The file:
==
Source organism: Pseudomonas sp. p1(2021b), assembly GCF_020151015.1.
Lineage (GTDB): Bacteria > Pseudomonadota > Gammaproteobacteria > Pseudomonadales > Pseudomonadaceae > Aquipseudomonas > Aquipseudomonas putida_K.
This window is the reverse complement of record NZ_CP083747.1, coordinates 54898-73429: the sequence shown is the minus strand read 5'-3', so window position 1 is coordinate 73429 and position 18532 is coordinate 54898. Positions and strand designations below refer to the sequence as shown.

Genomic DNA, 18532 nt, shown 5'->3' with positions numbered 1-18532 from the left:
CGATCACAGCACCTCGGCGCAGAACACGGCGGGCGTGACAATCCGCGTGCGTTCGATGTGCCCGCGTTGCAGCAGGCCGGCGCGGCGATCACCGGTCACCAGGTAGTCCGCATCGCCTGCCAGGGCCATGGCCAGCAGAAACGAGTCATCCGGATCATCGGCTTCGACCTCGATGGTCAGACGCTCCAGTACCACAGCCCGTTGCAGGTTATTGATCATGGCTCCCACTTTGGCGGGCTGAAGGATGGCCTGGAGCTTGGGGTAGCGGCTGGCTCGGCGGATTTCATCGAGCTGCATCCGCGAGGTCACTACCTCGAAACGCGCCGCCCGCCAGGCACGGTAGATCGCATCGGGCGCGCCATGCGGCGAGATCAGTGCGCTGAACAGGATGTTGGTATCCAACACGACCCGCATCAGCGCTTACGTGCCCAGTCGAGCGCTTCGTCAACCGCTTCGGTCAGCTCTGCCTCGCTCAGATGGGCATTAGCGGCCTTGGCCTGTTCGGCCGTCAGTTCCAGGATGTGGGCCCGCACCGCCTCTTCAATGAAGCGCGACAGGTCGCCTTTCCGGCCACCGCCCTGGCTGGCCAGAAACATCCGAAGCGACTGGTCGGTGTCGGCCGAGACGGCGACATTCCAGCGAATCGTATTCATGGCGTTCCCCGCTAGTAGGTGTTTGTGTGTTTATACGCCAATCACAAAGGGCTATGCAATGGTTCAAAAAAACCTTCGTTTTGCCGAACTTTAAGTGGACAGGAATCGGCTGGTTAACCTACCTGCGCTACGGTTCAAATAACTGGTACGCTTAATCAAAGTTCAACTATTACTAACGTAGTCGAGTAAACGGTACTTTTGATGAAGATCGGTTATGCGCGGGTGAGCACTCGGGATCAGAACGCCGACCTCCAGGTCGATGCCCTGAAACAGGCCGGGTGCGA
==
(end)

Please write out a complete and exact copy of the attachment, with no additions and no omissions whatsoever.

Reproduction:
Source organism: Pseudomonas sp. p1(2021b), assembly GCF_020151015.1.
Lineage (GTDB): Bacteria > Pseudomonadota > Gammaproteobacteria > Pseudomonadales > Pseudomonadaceae > Aquipseudomonas > Aquipseudomonas putida_K.
This window is the reverse complement of record NZ_CP083747.1, coordinates 54898-73429: the sequence shown is the minus strand read 5'-3', so window position 1 is coordinate 73429 and position 18532 is coordinate 54898. Positions and strand designations below refer to the sequence as shown.

Genomic DNA, 18532 nt, shown 5'->3' with positions numbered 1-18532 from the left:
CGATCACAGCACCTCGGCGCAGAACACGGCGGGCGTGACAATCCGCGTGCGTTCGATGTGCCCGCGTTGCAGCAGGCCGGCGCGGCGATCACCGGTCACCAGGTAGTCCGCATCGCCTGCCAGGGCCATGGCCAGCAGAAACGAGTCATCCGGATCATCGGCTTCGACCTCGATGGTCAGACGCTCCAGTACCACAGCCCGTTGCAGGTTATTGATCATGGCTCCCACTTTGGCGGGCTGAAGGATGGCCTGGAGCTTGGGGTAGCGGCTGGCTCGGCGGATTTCATCGAGCTGCATCCGCGAGGTCACTACCTCGAAACGCGCCGCCCGCCAGGCACGGTAGATCGCATCGGGCGCGCCATGCGGCGAGATCAGTGCGCTGAACAGGATGTTGGTATCCAACACGACCCGCATCAGCGCTTACGTGCCCAGTCGAGCGCTTCGTCAACCGCTTCGGTCAGCTCTGCCTCGCTCAGATGGGCATTAGCGGCCTTGGCCTGTTCGGCCGTCAGTTCCAGGATGTGGGCCCGCACCGCCTCTTCAATGAAGCGCGACAGGTCGCCTTTCCGGCCACCGCCCTGGCTGGCCAGAAACATCCGAAGCGACTGGTCGGTGTCGGCCGAGACGGCGACATTCCAGCGAATCGTATTCATGGCGTTCCCCGCTAGTAGGTGTTTGTGTGTTTATACGCCAATCACAAAGGGCTATGCAATGGTTCAAAAAAACCTTCGTTTTGCCGAACTTTAAGTGGACAGGAATCGGCTGGTTAACCTACCTGCGCTACGGTTCAAATAACTGGTACGCTTAATCAAAGTTCAACTATTACTAACGTAGTCGAGTAAACGGTACTTTTGATGAAGATCGGTTATGCGCGGGTGAGCACTCGGGATCAGAACGCCGACCTCCAGGTCGATGCCCTGAAACAGGCCGGGTGCGA